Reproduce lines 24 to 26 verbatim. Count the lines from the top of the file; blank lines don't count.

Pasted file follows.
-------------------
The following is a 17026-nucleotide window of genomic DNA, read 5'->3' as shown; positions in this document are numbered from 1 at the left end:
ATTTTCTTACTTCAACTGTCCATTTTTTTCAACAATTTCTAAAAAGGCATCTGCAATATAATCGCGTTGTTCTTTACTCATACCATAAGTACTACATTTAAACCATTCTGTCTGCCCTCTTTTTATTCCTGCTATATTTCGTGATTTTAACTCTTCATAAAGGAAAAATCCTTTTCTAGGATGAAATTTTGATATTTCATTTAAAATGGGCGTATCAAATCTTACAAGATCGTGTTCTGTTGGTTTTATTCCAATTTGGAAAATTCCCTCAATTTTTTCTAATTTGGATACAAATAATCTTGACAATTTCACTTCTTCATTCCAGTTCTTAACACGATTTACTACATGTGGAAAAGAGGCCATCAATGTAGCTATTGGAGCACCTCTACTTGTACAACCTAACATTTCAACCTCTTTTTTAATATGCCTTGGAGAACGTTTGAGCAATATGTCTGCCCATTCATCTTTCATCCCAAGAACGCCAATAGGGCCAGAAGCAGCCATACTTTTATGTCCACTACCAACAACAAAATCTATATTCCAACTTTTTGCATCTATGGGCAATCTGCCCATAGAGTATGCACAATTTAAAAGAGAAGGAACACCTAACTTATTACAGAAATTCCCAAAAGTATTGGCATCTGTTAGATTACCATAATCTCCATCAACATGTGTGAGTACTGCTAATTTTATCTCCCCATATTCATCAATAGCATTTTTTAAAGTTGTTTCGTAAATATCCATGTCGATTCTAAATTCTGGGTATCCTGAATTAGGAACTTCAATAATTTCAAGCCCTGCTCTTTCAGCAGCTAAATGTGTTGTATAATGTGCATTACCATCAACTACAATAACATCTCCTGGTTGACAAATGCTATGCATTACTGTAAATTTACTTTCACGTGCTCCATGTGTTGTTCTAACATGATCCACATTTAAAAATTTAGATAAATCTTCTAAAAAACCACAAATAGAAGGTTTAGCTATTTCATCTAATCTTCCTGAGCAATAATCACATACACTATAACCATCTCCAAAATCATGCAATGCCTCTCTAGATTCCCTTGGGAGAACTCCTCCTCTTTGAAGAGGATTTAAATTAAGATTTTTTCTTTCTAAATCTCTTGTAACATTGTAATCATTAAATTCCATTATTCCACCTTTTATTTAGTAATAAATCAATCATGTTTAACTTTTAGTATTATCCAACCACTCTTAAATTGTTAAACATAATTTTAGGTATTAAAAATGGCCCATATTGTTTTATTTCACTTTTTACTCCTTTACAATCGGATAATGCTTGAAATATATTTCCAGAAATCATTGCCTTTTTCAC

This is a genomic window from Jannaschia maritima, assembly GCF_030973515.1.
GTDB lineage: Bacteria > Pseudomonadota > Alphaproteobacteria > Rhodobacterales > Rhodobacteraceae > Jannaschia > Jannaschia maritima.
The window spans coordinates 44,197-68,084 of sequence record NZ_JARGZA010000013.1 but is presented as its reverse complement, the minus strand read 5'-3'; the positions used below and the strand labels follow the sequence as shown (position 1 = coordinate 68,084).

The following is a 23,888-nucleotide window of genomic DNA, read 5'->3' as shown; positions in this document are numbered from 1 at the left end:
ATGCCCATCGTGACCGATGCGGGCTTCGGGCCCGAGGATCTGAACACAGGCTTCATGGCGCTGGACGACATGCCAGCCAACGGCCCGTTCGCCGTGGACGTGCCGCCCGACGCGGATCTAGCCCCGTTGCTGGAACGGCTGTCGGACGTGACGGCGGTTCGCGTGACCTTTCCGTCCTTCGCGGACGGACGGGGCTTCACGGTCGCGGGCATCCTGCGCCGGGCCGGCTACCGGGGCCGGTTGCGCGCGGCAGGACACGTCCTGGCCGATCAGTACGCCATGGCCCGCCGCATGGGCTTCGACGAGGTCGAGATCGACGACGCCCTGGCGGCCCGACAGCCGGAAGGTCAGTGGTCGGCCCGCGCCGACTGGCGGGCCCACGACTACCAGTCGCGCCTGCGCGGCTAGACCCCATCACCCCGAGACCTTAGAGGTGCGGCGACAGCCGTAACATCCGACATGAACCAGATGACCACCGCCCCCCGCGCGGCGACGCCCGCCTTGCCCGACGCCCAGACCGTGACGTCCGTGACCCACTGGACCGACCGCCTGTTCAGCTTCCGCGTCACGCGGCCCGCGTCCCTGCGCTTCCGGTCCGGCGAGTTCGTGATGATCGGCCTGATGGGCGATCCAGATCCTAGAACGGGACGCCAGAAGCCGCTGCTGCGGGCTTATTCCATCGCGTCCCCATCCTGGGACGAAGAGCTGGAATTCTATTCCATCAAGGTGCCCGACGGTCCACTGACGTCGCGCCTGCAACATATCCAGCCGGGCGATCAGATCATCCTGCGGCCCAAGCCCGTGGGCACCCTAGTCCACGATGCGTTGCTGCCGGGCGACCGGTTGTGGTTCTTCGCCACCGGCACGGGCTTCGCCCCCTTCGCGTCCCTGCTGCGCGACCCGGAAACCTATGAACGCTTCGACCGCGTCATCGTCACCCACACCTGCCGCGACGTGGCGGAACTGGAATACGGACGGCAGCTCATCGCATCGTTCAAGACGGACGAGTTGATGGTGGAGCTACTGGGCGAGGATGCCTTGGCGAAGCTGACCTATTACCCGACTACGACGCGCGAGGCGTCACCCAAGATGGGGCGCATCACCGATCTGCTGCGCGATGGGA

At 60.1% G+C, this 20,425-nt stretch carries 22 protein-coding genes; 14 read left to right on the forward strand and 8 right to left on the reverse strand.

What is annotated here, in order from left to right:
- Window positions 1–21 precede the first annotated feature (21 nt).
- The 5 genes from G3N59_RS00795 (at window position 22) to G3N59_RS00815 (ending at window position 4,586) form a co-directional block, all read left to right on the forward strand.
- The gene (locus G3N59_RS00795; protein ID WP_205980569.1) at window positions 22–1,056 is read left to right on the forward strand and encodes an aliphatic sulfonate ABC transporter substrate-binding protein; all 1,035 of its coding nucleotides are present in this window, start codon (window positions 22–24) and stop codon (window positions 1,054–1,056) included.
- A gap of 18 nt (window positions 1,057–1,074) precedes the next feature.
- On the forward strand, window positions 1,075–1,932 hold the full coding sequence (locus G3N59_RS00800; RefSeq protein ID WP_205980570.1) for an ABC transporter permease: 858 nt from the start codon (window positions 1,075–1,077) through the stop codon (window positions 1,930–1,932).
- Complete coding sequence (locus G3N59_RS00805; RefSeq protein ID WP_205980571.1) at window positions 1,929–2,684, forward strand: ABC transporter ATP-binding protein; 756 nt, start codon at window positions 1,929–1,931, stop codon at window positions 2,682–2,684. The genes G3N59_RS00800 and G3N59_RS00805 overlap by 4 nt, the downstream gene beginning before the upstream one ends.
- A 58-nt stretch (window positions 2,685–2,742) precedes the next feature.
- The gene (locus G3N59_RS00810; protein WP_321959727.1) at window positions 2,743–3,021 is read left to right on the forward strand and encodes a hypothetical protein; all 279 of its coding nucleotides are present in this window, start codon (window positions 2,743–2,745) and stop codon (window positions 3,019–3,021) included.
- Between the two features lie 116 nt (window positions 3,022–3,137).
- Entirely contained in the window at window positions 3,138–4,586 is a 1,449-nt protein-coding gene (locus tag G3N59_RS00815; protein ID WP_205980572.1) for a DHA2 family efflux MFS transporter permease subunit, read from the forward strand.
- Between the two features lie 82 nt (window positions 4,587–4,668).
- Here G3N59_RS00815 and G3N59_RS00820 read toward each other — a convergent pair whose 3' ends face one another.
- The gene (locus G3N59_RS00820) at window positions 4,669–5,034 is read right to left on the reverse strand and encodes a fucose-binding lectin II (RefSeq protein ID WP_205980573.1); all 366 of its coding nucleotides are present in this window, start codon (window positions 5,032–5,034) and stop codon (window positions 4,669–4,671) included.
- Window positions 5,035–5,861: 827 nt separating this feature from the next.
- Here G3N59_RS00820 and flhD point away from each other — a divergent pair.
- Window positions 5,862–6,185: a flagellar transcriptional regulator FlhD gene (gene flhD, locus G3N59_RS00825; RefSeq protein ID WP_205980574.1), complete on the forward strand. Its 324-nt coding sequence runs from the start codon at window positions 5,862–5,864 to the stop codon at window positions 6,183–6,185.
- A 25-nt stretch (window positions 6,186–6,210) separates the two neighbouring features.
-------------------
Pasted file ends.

- Here G3N59_RS00820 and flhD point away from each other — a divergent pair.
- Window positions 5,862–6,185: a flagellar transcriptional regulator FlhD gene (gene flhD, locus G3N59_RS00825; RefSeq protein ID WP_205980574.1), complete on the forward strand. Its 324-nt coding sequence runs from the start codon at window positions 5,862–5,864 to the stop codon at window positions 6,183–6,185.
- A 25-nt stretch (window positions 6,186–6,210) separates the two neighbouring features.